The COMESA’s Competition Commission (“the Commission”) today launched the COMESA Merger Assessment Guidelines. The adoption of the Guidelines notably creates a less burdensome and more predictable framework for businesses carrying out mergers in the COMESA region.
The Commission takes cognizant that mergers usually benefit the economy by expanding markets, introducing new products and encouraging innovation. They also allow companies to become more efficient, for example by reducing production or distribution costs. Increasing efficiency and innovation can lead to more competitive markets, a reduction in consumer prices and higher quality goods. This, therefore, requires the assessment framework that does not negate the benefits of mergers and other forms of acquisitions to the economy.
Until recently, investors active or interested in operating in COMESA region were notably constrained by the need for greater clarity over the conditions under which a certain merger raises an obligation to notify the Commission, the procedures and timeline associated with merger review, and the economic criteria used to clear or prohibit notified mergers. In particular, overly broad criteria triggering the requirement for merger notification meant that any transaction where at least one of the firms had even a minimal presence in two or more COMESA Member States would trigger an obligation to file a merger notification. Several transactions without major impact on the COMESA region would, therefore, have been captured especially those involving small firms. This necessitated one-on-one consultations between firms and the Commission to receive guidance and clarification, limiting the efficient use of the Commission’s resources.
The adopted merger guidelines not only aligns the merger assessment framework of the Commission with international best practices, but also helps to free -up resources of the Commission towards investigation and sanction of only those mergers having a significant impact on the market as well as investigating anticompetitive behavior, such as cartels and abuse by dominant firms.
Willard Mwemba, Head of Mergers and Acquisitions, at the Commission, said the adoption of the Merger Assessment Guidelines marks the culmination of a period of close engagement and consultation with the private sector and Member State authorities on the region’s merger control regime. We are pleased to have been able to work with these partners to develop guidelines which provide investors and National Competition Authorities with greater certainty and clarity, and which improve the incentives of firms wishing to engage in business within the COMESA region”.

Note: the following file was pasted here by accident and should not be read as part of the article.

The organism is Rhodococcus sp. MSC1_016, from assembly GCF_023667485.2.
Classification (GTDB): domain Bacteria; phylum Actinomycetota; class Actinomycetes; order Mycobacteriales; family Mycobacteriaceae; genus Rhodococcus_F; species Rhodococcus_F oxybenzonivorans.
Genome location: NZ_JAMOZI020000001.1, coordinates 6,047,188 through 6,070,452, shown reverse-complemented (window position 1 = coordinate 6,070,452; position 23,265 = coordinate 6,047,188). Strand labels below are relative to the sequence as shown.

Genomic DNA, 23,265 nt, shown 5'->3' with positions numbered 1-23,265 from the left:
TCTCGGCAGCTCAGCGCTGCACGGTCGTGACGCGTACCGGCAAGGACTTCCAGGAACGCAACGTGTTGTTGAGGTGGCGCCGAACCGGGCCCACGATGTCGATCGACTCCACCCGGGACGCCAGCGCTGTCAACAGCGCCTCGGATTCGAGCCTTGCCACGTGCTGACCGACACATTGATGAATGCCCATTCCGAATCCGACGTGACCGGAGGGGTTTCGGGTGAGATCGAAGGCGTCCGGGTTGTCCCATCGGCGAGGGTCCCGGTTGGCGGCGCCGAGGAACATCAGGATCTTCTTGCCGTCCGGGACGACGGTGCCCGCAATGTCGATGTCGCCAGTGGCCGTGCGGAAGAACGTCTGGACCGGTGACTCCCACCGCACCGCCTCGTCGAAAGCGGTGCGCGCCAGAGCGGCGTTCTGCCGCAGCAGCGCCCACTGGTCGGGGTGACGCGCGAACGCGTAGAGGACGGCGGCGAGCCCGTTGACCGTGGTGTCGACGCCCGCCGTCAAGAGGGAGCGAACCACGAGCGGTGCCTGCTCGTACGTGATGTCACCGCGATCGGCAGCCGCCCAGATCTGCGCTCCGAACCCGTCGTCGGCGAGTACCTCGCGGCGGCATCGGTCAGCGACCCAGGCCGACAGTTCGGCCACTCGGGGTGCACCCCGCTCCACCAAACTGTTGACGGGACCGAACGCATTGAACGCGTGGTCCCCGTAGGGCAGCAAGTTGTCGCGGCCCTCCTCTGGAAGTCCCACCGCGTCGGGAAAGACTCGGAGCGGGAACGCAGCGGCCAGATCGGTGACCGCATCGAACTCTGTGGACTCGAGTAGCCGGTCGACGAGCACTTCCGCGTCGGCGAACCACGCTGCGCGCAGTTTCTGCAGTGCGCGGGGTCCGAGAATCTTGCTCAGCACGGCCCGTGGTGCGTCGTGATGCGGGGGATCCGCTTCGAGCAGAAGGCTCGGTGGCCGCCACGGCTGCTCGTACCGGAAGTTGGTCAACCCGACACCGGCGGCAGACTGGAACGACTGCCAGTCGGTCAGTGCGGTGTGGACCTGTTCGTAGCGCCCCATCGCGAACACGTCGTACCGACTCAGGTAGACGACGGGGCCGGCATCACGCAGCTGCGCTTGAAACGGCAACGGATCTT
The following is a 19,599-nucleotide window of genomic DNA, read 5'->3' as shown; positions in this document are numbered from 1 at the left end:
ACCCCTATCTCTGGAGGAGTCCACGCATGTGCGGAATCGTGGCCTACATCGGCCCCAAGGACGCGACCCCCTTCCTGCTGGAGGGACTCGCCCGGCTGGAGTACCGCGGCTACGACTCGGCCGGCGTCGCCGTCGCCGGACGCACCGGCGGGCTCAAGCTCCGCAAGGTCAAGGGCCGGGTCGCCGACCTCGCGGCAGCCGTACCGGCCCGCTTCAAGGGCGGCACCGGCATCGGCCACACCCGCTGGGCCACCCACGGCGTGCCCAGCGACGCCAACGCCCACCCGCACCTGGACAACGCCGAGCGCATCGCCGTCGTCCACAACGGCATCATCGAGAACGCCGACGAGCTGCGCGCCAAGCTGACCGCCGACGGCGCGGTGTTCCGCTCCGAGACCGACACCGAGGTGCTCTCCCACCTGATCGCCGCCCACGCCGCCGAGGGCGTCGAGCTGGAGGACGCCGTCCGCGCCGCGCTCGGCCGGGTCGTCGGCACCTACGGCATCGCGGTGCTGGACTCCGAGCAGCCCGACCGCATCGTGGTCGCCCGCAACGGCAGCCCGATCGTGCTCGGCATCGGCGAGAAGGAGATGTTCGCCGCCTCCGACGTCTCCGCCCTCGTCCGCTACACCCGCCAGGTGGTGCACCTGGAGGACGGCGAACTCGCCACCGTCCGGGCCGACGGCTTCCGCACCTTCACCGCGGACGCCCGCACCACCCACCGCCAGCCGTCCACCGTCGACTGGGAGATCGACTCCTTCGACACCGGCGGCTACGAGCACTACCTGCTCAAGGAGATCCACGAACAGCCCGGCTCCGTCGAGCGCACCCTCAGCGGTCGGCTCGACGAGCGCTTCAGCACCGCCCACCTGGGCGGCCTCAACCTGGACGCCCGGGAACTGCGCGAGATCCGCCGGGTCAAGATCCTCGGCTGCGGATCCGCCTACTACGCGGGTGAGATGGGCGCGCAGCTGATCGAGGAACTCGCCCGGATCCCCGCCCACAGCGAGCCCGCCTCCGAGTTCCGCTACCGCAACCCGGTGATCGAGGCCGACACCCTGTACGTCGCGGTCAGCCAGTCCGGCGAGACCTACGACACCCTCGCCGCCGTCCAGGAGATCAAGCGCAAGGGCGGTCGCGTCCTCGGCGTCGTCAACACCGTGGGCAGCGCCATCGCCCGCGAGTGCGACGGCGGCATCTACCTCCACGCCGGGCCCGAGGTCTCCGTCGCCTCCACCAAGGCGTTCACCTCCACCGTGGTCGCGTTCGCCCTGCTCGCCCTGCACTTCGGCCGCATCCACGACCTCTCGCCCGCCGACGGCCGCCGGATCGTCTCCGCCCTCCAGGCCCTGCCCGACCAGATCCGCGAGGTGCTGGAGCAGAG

For Catherine Masinde, Head, East and Southern Africa, Trade and Competitiveness, World Bank Group, “the World Bank Group has been working with the COMESA Competition Commission with the objective of strengthening the efficiency of merger control policy in COMESA. The Merger Assessment Guidelines are an undeniable milestone of this collaboration. COMESA would benefit from continuing the process of reviewing the remaining challenges posed such as the merger notification thresholds and the seemingly high notification fees. It is also important to note that the World Bank and the Commission have already commenced the process of revising the principal Regulations to further strengthen the merger control regime”.
About the COMESA Competition Commission
The COMESA Competition Commission is a regional organisation established by COMESA Competition Regulations of 2004. The Commission promotes and encourages competition by preventing restrictive business practices and other restrictions that deter the efficient operation of markets, thereby enhancing the welfare of the consumers in the Common Market, and protecting consumers against offensive conduct by market actors. The COMESA Competition Commission became operational on 14th January 2013. By promoting fair competition, COMESA’s regional competition policy will help to boost regional trade and investment and maximize consumer welfare in the COMESA region.